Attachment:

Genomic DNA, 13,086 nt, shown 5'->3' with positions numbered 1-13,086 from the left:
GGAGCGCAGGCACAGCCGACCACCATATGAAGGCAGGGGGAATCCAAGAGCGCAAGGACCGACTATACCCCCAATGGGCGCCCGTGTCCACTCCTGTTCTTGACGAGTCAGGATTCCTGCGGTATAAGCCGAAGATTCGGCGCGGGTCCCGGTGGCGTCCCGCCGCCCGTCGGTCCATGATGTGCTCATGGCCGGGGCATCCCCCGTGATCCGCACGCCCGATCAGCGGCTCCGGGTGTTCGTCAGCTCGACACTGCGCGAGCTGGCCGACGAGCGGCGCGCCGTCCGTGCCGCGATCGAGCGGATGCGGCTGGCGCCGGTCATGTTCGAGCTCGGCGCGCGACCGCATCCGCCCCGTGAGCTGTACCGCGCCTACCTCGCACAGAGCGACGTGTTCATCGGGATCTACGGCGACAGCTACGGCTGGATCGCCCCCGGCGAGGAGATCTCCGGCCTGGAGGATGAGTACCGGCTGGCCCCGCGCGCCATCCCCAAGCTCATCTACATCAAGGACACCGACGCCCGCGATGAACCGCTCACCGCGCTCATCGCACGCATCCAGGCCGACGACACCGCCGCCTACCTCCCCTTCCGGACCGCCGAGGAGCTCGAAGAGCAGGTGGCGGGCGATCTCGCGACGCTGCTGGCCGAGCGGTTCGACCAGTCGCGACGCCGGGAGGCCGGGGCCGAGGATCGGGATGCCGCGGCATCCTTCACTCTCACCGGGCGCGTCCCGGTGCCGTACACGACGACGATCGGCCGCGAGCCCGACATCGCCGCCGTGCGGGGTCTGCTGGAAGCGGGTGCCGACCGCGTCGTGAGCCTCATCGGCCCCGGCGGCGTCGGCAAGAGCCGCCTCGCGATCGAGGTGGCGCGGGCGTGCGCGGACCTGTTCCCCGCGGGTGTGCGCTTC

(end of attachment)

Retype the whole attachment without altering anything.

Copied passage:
Genomic DNA, 13,086 nt, shown 5'->3' with positions numbered 1-13,086 from the left:
GGAGCGCAGGCACAGCCGACCACCATATGAAGGCAGGGGGAATCCAAGAGCGCAAGGACCGACTATACCCCCAATGGGCGCCCGTGTCCACTCCTGTTCTTGACGAGTCAGGATTCCTGCGGTATAAGCCGAAGATTCGGCGCGGGTCCCGGTGGCGTCCCGCCGCCCGTCGGTCCATGATGTGCTCATGGCCGGGGCATCCCCCGTGATCCGCACGCCCGATCAGCGGCTCCGGGTGTTCGTCAGCTCGACACTGCGCGAGCTGGCCGACGAGCGGCGCGCCGTCCGTGCCGCGATCGAGCGGATGCGGCTGGCGCCGGTCATGTTCGAGCTCGGCGCGCGACCGCATCCGCCCCGTGAGCTGTACCGCGCCTACCTCGCACAGAGCGACGTGTTCATCGGGATCTACGGCGACAGCTACGGCTGGATCGCCCCCGGCGAGGAGATCTCCGGCCTGGAGGATGAGTACCGGCTGGCCCCGCGCGCCATCCCCAAGCTCATCTACATCAAGGACACCGACGCCCGCGATGAACCGCTCACCGCGCTCATCGCACGCATCCAGGCCGACGACACCGCCGCCTACCTCCCCTTCCGGACCGCCGAGGAGCTCGAAGAGCAGGTGGCGGGCGATCTCGCGACGCTGCTGGCCGAGCGGTTCGACCAGTCGCGACGCCGGGAGGCCGGGGCCGAGGATCGGGATGCCGCGGCATCCTTCACTCTCACCGGGCGCGTCCCGGTGCCGTACACGACGACGATCGGCCGCGAGCCCGACATCGCCGCCGTGCGGGGTCTGCTGGAAGCGGGTGCCGACCGCGTCGTGAGCCTCATCGGCCCCGGCGGCGTCGGCAAGAGCCGCCTCGCGATCGAGGTGGCGCGGGCGTGCGCGGACCTGTTCCCCGCGGGTGTGCGCTTC